When you use queues in a concurrent program, you would usually synchronize push and pop functions with locks. You’d lock before pushing or popping and unlock right before the function ends. However, locking comes with some overhead in both creating and acquiring them, so it would be amazing if we could avoid using locks all together and still support concurrent operations. For many data structures like linked lists, stacks, and queues, we can make synchronized, lock-free versions of them with the help of the atomic function Compare and Swap (CAS). In C++, its called std::atomic<T>::compare_exchange_weak.

What is CAS?

CAS was a CPU instruction first introduced by IBM in 1973. Remember the only operations that can be truly atomic are the bare CPU instructions. I’d like to thank the hardware guys for giving us CAS because it really is a great and useful instruction.

std::atomic<T>::compare_exchange_weak compares the value of the atomic<T>, to the expected value, and if they equal you replace the value of atomic is set to the desired value. Here’s a rough C++ code for what it’s doing.

Implementation

We will implement the queue as a linked list. You push things on the tail and pop them out on the head. Our node structure includes a shared_ptr<T> for the data and atomic<node*> pointing to the next node in the queue. We need to use atomic types so that we can do the atomic operations on them. I’ve choose to use a shared_ptr<T> for the data so that pop can return a pointer rather than the value of data.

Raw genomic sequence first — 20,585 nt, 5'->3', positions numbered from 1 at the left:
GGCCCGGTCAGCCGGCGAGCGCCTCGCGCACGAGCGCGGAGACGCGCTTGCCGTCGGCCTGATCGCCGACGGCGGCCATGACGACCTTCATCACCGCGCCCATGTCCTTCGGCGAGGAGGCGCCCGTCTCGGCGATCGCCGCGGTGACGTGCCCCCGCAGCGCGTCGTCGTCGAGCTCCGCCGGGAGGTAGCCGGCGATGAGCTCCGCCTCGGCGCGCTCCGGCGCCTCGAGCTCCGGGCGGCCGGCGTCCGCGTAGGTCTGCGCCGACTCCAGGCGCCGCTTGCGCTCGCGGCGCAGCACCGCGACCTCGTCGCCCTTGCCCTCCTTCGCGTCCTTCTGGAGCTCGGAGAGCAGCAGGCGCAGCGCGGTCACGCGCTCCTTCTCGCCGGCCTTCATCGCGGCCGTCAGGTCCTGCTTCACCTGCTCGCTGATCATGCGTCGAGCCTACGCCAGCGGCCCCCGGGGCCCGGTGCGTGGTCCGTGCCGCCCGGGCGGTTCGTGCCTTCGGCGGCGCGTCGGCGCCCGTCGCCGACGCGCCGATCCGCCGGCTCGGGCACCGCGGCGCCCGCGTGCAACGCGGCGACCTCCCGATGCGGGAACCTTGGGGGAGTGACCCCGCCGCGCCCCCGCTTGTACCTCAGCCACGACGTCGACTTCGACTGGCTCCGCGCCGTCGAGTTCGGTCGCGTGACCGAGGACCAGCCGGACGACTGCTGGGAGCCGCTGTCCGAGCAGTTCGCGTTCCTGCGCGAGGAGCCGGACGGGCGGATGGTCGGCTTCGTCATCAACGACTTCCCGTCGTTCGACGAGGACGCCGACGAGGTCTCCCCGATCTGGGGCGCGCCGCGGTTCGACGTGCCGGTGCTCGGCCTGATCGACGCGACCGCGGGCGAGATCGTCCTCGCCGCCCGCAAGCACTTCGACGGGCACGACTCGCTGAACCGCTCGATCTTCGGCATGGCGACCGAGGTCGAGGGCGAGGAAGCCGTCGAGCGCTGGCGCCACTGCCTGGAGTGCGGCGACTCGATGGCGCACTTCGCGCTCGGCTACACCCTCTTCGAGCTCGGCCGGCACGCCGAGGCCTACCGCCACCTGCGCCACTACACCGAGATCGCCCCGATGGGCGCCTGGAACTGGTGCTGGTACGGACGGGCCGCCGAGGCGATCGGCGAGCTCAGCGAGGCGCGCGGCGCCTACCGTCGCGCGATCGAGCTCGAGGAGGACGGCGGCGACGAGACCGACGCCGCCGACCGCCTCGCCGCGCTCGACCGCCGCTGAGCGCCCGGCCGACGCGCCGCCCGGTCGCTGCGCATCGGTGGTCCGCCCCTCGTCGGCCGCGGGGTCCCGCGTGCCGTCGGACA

push

To start push off, we create our new_node that we want push to the end. Next, we atomic::load the current node* of the tail on line 19. If old_tail->next is nullptr we know this is still the tail, so we set old_tail->next to new_node. This is all done atomically on line 20 thanks to compare_exchange_weak.

If multiple threads are calling push at the same time, we still wont have a race condition. Let’s see what happens when thread a and thread b call push at the same time.

thread a and b set old_tail to the same tail on line 19. Then, thread a gets to line 20 first and executes the compare_exchange_weak. Thus, tail->next points to thread a’s new_node so when thread b gets to line 20 old_tail->next no longer is nullptr thus it goes around the loop again. Thread a’s new_node is the new tail and its thread a’s responsibility to update tail to its new_node which is done on line 23.

Thread b will then load the up to date tail on line 21, then enqueue its new_node and update the tail. This is a success! We managed to enqueue both a and b’s new_node concurrently with no locks!

pop

For pop you start by loading the head to old_head. Then, if the old_head still equals the head, we set the head to head->next which completes the popping part. All of that is done atomically on line 29. We also have a guard on line 28 making sure that our queue isn’t empty. old_head is the node we popped, so on line 32 if that node isn’t nullptr we’ll return a pointer to the actual value, data.

The way we handle concurrent pop calls is similar to concurrent push calls. We load the old_head, and as long as it’s still the head we pop it using compare_exchange_weak. Otherwise, we load up the new head on line 30 and try again.

Conclusion

Avoiding locks makes the queue much faster. Lock free code can be very tricky to write, so make sure you test your code well. If you want to use a production level lock free queue or a few other lock free data structures, check out the Boost library’s Lockfree data structures here.

Reference

http://citeseerx.ist.psu.edu/viewdoc/download?doi=10.1.1.53.8674&rep=rep1&type=pdf

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